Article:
When enthusiasts buy performance cars, they often end up modifying them far further than initially planned. This is especially true when it comes to cars with tons of available upgrade parts, like the Mitsubishi Lancer Evolution.
Oliver Bate, the owner of this 2001 Evo VII, used to be one of those guys. He’d buy a car, spend way too much money on it, and then regret doing so afterwards. His automotive drug of choice was the Subaru Impreza WRX STI, of which he owned few different models that were all modded to make big power.
With this big power came lots of breakdowns and bank transfers – and a few crashes also, Oliver admits. He eventually got gatvol of the continual headaches, and sold his last Impreza. Your South African word of the day here, gatvol, is the best local description of when you’re completely fed up with something.
After parting ways with the Subaru, Oliver felt like something different. Coincidentally, at the same time a friend was selling his Mitsubishi. Oliver went for a test drive and immediately fell in love.
The Evolution VII drove so nicely in factory form that Oliver knew he didn’t want to mess with it too much; just a few tweaks to suit his style better. Visual changes have mostly revolved around selectively adding his favourite colour: teal.
Oliver’s Mitsubishi is his daily driver, but he still wanted it to sit properly. Enter FS Projects, who pieced together the perfect day-to-day air suspension setup for the car.
The air ride package consists of BC Racing BR Series coilovers with BAGS By OCD air springs, while management is handled by Air Lift Performance‘s venerable AutoPilot V2 system. FS Projects also completed the hardline install in the boot with a Viair compressor and 5-gallon tank.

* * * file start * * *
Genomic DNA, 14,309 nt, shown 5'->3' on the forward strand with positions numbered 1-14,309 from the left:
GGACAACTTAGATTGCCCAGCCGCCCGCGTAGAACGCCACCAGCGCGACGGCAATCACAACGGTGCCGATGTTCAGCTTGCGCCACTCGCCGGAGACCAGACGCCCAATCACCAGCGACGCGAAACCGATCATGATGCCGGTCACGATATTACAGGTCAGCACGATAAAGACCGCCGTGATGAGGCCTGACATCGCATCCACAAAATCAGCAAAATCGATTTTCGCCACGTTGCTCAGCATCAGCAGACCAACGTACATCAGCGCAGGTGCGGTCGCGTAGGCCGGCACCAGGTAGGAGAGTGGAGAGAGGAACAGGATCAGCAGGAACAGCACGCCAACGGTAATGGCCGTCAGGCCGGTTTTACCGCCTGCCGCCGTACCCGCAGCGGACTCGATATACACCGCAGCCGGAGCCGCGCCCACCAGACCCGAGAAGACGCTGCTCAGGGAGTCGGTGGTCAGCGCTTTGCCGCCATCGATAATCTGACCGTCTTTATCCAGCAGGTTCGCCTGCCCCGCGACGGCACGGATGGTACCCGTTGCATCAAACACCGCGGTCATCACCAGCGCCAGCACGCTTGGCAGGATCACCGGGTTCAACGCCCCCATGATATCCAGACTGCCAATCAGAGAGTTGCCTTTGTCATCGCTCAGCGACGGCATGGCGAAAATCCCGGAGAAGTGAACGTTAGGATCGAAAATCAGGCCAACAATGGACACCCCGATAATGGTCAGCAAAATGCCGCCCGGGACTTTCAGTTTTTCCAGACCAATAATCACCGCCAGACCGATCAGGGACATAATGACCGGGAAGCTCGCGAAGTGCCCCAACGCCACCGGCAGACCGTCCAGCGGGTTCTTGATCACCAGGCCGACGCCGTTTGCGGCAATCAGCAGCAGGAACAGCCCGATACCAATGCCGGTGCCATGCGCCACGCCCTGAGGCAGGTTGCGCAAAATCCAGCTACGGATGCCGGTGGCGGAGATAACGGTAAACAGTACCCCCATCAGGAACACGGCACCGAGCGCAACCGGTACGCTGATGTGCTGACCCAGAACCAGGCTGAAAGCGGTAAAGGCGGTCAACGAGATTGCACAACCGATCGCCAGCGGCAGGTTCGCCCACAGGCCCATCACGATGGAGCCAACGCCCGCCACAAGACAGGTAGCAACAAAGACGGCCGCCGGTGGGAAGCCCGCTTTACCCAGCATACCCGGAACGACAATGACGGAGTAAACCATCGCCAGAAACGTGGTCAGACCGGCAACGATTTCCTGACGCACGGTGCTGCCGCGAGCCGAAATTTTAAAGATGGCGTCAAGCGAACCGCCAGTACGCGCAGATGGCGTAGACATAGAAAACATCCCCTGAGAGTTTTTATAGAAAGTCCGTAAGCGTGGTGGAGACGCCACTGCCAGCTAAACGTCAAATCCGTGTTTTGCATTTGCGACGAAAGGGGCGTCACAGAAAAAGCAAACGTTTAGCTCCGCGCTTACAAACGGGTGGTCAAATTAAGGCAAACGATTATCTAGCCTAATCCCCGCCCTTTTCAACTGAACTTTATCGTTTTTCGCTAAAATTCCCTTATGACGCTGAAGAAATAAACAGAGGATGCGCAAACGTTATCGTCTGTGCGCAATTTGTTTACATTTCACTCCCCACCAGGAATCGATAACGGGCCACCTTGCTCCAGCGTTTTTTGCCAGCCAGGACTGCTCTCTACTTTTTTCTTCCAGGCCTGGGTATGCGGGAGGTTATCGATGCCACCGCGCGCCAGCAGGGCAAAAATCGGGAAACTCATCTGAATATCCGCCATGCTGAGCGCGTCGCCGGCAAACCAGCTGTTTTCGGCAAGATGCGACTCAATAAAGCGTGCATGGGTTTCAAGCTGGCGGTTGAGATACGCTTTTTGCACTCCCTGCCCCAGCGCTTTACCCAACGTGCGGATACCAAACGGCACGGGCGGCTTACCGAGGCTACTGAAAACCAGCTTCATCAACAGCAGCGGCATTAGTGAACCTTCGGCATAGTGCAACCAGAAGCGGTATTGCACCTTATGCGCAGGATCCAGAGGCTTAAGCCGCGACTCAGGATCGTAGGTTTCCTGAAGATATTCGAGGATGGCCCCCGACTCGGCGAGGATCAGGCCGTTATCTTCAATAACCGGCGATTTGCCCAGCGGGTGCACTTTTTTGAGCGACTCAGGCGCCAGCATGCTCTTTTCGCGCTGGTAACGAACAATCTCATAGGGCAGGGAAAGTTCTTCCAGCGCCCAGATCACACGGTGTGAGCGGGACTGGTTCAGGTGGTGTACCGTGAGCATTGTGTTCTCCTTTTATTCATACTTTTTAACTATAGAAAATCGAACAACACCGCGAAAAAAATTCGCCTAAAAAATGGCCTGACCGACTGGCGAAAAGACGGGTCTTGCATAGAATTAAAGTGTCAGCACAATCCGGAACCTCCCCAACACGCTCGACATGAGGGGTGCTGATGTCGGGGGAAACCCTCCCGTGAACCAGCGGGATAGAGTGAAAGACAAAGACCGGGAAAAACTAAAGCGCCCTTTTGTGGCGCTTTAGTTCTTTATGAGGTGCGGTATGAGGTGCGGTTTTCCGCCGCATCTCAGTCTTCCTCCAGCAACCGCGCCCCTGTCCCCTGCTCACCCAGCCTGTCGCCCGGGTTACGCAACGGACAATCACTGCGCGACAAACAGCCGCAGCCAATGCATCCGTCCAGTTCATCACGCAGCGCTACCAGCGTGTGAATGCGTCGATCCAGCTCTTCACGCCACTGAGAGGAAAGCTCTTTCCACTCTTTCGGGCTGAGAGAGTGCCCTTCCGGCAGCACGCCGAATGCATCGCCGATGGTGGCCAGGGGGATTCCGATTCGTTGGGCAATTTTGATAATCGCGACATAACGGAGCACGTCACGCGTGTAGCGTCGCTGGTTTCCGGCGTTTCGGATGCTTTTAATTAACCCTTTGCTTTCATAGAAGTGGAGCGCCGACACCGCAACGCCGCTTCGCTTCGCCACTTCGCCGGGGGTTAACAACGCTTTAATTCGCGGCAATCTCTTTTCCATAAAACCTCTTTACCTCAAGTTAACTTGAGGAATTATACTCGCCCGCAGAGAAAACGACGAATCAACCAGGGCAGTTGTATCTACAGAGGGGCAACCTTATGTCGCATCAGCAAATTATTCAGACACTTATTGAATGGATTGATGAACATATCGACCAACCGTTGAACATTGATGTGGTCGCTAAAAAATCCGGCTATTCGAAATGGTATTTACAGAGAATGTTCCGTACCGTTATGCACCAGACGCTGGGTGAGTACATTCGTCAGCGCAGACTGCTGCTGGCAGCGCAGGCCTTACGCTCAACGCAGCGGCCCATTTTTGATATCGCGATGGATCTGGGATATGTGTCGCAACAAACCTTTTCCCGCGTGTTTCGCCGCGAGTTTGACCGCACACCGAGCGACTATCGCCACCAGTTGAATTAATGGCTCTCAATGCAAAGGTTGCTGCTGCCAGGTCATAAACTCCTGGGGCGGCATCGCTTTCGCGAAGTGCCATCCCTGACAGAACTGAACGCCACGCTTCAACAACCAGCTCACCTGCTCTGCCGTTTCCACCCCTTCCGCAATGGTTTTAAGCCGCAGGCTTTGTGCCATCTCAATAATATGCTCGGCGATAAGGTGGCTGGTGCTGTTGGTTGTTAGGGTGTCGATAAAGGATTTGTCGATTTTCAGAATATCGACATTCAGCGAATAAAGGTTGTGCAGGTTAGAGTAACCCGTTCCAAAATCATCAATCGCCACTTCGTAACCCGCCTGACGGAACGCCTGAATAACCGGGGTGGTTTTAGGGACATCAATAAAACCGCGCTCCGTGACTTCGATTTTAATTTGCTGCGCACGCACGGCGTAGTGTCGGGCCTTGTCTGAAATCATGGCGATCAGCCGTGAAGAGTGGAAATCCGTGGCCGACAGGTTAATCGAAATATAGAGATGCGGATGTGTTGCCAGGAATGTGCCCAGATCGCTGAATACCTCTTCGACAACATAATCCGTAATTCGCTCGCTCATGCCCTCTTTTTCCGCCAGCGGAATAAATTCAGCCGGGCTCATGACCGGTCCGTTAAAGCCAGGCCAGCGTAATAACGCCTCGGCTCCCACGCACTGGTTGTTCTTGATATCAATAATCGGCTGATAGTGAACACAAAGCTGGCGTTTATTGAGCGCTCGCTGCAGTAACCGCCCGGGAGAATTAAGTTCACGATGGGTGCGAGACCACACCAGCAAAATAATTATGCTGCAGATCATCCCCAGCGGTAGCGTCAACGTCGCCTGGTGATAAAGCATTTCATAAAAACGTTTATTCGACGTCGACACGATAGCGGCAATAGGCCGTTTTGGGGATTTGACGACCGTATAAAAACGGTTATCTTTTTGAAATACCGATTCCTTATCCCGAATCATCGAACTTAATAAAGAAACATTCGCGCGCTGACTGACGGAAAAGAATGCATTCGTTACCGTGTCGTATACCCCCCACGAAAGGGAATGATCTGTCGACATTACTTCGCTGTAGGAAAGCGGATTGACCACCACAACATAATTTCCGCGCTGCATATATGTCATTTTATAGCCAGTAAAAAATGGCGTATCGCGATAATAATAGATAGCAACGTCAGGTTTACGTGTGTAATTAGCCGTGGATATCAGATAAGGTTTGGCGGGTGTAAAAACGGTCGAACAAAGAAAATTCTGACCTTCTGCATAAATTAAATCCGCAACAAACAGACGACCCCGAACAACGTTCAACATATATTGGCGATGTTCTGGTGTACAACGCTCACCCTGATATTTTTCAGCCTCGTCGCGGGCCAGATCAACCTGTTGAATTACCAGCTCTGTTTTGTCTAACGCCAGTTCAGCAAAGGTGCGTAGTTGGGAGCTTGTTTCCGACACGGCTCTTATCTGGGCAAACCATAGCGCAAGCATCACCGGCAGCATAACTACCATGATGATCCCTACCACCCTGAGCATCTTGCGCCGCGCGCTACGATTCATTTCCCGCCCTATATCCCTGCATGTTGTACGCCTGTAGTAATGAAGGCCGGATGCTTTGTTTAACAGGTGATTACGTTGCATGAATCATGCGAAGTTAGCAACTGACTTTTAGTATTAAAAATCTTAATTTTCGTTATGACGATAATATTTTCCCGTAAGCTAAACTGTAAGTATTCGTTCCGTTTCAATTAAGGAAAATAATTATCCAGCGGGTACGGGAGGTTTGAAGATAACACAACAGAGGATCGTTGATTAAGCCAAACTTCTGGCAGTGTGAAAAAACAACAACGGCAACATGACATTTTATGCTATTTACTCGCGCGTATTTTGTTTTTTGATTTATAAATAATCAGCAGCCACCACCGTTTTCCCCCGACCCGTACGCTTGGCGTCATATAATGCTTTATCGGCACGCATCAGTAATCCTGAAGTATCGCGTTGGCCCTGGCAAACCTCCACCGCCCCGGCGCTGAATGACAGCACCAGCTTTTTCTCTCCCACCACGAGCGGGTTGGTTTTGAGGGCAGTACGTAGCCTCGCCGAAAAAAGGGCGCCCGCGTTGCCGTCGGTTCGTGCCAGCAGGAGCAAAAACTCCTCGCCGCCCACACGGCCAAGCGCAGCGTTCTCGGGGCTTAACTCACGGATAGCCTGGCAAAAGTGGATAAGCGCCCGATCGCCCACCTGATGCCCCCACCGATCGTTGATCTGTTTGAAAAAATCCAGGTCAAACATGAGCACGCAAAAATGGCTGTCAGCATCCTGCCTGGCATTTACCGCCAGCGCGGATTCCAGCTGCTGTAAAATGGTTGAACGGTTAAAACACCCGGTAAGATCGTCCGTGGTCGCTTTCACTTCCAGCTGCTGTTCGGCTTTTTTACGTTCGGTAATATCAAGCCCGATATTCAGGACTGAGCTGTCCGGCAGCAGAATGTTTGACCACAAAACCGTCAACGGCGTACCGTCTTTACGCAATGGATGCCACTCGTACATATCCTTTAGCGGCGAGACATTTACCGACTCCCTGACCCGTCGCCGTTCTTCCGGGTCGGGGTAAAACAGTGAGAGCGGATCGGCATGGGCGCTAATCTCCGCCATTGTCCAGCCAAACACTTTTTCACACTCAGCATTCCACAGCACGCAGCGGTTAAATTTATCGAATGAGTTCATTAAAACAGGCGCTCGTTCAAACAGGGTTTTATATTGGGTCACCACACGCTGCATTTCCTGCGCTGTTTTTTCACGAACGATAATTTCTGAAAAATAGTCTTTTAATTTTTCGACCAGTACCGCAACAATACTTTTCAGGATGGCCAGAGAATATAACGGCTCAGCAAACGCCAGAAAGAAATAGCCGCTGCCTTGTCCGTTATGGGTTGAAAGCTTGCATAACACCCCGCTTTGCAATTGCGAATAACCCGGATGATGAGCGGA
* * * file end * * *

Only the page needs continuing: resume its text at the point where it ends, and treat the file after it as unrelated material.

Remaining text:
YT Revision joined in, hiding a Lightning Audio 2000W monoblock amplifier and Infinity Kappa 12-inch subwoofer in a custom enclosure.
You’ll notice the cherry blossom design, all of which is hand-painted. This motif continues through to the cabin, with the dash trim, center console, and even the fire extinguisher going under the brush.
The factory Recaros, door cards, and gear boot were all re-trimmed in leather with teal stitching.
Performance-wise, the VII’s 4G63 2.0-liter engine remains largely stock, save for a Blitz SUS Power air filter, Turbosmart blow-off valve and an ECU remap.
Fifteen52’s rally-inspired Turbomac wheels are a good choice for the Lancer in an 18×8.5-inch fitment, but Oliver has applied his own touch to these too by having them refinished in teal, a detail that carries over to the factory Brembo brake calipers.
Oliver’s Mitsubishi is a great example of building a car for your own enjoyment, and at the same time keeping it simple. The Evo VII is already a great base machine and doesn’t need much in terms of modification, but Oliver’s done enough so that his character and personality shines through.
Let’s also face the truth: an Evo is always going to be better than any Subaru. Well, that’s my opinion anyway.